Posts Tagged ‘adoption’
* Our laws regarding parenthood are in dire need of revision: Louisiana Gay Dad Raises Child, But He’s Powerless as Partner Skips Town With Boy.
But when the men’s relationship fell apart, his partner determined he was the biological father and took the boy out of state to Texas and eventually to Washington State.
Louisiana does not recognize same-sex marriage or second-parent adoption, so Liuzza was left with no legal parental rights.
* “If he’s lost National Review, he’s lost the right.” Given how strident Romney has been that he definitely can’t release any more tax returns, it’s a bit odd to me that so many of his fellow travelers are turning on him. Why not take him at his word that the returns are too toxic to see the light of day?
* And Bill Murray almost played Batman? This truly is the darkest timeline.
A child adopted overseas by a U.S. citizen is eligible to become an American, and a baby born in the USA is American even if the parents are not.
But a child born to a U.S. citizen overseas through the increasingly common practice of in vitro fertilization with embryos from donor eggs and sperm is not American, unless an American is one of the donors.
* International adoption nightmare. What a mess for everyone involved.
* Here’s something much less horrible: Where’s WALL-E?
That is, I propose starting the forum from scratch. In our classes we’ll explicitly (and temporarily) forbid students from reading the House of Leave forum. Instead, we create an alternate forum of our own, seeded with a few initial threads that appeared in the original forum. The idea is to recreate the forum, and see how its trajectory would play out ten years later, in the context of a literature class. The 50-60 students from the five classes seems a manageable number to launch a new iteration of the forum; enough to generate a sense of “there” there, but not such an overwhelming number that keeping up with the forum becomes unmanageable (though that would in fact replicate the feel of the original forum).
After three weeks of intensive cross-class use of the renetworked forum, the final step would be to lift the ban on reading the official forum, giving students the opportunity to compare the alternate forum with the original, and draw some conclusions from that comparison.
* A provocative Matt Yglesias post asks what exactly right-wingers are so nostalgic about if not male privilege and white supremacy.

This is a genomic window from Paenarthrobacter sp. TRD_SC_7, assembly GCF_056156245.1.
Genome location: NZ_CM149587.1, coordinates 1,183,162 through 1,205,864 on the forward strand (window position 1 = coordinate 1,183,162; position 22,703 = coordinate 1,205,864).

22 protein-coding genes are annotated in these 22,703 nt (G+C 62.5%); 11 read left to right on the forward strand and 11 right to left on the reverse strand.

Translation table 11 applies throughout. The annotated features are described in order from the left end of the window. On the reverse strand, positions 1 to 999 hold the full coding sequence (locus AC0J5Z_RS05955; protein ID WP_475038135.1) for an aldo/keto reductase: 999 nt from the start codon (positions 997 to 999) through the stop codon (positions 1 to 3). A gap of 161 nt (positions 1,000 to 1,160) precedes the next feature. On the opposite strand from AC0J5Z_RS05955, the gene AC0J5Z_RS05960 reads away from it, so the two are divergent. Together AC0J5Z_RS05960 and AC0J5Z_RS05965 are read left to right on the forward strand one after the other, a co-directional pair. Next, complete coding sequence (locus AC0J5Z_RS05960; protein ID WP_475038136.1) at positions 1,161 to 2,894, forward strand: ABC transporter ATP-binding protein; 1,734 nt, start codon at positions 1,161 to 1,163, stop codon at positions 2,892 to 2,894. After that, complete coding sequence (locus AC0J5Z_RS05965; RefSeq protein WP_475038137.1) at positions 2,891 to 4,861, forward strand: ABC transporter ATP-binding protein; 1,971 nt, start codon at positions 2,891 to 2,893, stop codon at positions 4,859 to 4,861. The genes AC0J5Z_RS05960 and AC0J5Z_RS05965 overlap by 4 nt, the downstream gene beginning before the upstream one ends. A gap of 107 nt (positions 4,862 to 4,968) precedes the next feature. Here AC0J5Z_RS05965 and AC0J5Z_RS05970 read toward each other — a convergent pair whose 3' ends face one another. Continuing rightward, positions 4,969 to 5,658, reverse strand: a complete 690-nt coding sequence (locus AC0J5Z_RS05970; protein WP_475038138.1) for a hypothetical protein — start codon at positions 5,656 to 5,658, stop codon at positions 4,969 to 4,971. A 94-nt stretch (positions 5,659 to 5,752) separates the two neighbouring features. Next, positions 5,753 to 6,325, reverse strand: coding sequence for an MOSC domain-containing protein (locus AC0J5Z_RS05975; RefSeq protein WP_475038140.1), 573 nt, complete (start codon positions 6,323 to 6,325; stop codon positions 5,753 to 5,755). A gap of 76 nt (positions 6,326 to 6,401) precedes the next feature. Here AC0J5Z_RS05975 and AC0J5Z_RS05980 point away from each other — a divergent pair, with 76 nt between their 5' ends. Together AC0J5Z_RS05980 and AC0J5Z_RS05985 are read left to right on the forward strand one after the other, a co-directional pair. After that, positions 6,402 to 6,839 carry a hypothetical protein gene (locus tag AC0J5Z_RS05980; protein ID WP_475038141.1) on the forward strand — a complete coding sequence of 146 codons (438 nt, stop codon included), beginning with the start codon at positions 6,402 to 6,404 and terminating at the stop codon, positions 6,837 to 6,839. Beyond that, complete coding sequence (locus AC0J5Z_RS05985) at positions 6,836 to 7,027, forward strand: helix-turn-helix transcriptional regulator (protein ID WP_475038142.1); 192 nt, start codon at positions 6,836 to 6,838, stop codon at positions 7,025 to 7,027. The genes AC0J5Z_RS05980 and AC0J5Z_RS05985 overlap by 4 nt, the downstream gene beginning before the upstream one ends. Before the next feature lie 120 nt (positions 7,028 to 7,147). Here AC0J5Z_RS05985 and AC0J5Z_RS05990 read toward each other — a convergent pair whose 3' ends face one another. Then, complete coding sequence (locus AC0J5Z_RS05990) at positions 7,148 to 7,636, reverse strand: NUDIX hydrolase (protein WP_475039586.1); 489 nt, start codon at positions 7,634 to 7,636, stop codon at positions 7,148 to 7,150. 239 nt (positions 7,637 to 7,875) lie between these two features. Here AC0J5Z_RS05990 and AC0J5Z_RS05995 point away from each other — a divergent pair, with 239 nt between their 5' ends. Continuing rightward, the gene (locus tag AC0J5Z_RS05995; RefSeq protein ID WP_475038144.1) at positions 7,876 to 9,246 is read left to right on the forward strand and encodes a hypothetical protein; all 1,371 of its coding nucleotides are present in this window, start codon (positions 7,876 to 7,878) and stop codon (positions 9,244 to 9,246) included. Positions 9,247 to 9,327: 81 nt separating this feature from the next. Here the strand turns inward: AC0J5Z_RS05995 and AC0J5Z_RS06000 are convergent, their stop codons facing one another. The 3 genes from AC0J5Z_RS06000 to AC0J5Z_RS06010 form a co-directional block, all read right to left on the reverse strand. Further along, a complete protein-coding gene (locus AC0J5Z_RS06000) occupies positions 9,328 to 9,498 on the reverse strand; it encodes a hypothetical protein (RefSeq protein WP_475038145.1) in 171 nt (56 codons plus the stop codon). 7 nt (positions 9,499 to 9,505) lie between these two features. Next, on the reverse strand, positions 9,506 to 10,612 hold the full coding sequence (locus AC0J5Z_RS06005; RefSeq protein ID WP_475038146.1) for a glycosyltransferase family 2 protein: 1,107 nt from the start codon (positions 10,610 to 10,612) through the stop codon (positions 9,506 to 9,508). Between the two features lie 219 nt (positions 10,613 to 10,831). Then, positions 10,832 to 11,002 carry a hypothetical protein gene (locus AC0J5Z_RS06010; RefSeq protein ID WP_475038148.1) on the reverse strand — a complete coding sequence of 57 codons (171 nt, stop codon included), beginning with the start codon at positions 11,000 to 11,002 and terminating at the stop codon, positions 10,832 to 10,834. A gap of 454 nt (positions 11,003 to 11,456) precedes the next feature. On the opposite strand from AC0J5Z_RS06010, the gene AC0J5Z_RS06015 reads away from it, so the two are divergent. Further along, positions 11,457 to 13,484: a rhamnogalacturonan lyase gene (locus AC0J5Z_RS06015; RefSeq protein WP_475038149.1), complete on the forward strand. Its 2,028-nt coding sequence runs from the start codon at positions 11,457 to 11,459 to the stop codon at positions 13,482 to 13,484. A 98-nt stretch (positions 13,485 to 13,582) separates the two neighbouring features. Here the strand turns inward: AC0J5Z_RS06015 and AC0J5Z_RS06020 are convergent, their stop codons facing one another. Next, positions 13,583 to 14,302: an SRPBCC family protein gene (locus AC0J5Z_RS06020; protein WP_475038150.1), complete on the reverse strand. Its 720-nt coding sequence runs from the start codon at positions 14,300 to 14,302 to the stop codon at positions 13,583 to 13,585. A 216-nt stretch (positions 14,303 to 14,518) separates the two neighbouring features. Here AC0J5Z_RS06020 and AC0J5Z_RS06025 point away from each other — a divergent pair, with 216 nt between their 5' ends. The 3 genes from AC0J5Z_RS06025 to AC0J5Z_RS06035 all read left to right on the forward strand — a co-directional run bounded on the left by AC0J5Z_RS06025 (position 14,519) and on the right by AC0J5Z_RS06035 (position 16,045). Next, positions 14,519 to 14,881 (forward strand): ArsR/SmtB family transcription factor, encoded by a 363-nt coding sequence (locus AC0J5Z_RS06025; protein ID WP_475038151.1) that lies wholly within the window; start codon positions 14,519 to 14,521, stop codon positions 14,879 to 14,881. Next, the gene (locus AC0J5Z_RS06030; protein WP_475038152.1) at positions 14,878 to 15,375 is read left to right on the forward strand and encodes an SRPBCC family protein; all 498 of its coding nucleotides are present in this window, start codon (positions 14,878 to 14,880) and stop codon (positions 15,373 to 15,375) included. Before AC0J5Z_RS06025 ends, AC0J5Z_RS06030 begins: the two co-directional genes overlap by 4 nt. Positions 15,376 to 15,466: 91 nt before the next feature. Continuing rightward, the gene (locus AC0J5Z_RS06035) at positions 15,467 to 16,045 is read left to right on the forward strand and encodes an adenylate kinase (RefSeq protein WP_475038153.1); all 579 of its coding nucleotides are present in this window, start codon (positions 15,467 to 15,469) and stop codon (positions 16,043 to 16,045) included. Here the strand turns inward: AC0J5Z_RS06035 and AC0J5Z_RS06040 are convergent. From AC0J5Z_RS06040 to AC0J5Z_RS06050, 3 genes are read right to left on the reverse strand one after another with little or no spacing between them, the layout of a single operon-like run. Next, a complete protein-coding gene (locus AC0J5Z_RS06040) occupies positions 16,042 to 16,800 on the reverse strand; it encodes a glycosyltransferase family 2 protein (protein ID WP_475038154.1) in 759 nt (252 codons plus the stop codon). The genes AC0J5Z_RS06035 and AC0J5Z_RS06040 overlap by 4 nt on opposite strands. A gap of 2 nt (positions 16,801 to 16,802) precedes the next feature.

* The coming war on the NLRB. A key figure in all this is the legendary Darryl Issa, who made news this week after the discovery of a former Goldman Sachs VP working incognito for him as a staffer (under an assumed name!).
* And from the “Damn you Krugman!” files: Just 48% of Democrats in a recent national poll said they were “very excited” about voting in 2012. In 13 previous polls, the average level was 57%. It had been as high as 65% and only twice had the number even dipped below 55%. Meanwhile, confidence in both Obama and the economy is cratering. It didn’t have to be this way, but it’s hard to imagine the way back now.
* Scientific American considers the cognitive advantages of depression.
* Marginal Revolution has a nature/nuture post on educational outcomes in adoptees.
* …last fall, for the first time in 15 years, Ms. McNeill, 42, did not assign “Mockingbird” — or any novel. Instead she turned over all the decisions about which books to read to the students in her seventh- and eighth-grade English classes at Jonesboro Middle School in this south Atlanta suburb.
Among their choices: James Patterson‘s adrenaline-fueled “Maximum Ride” books, plenty of young-adult chick-lit novels and even the “Captain Underpants” series of comic-book-style novels. You had me until “Captain Underpants.” (via Vu)
A judge on Tuesday ruled that a strict Florida law that blocks gay people from adopting children is unconstitutional, declaring there was no legal or scientific reason for sexual orientation alone to prohibit anyone from adopting. Yes, yes, yes. No moral reason, no practical reason, no good reason, no reason, period.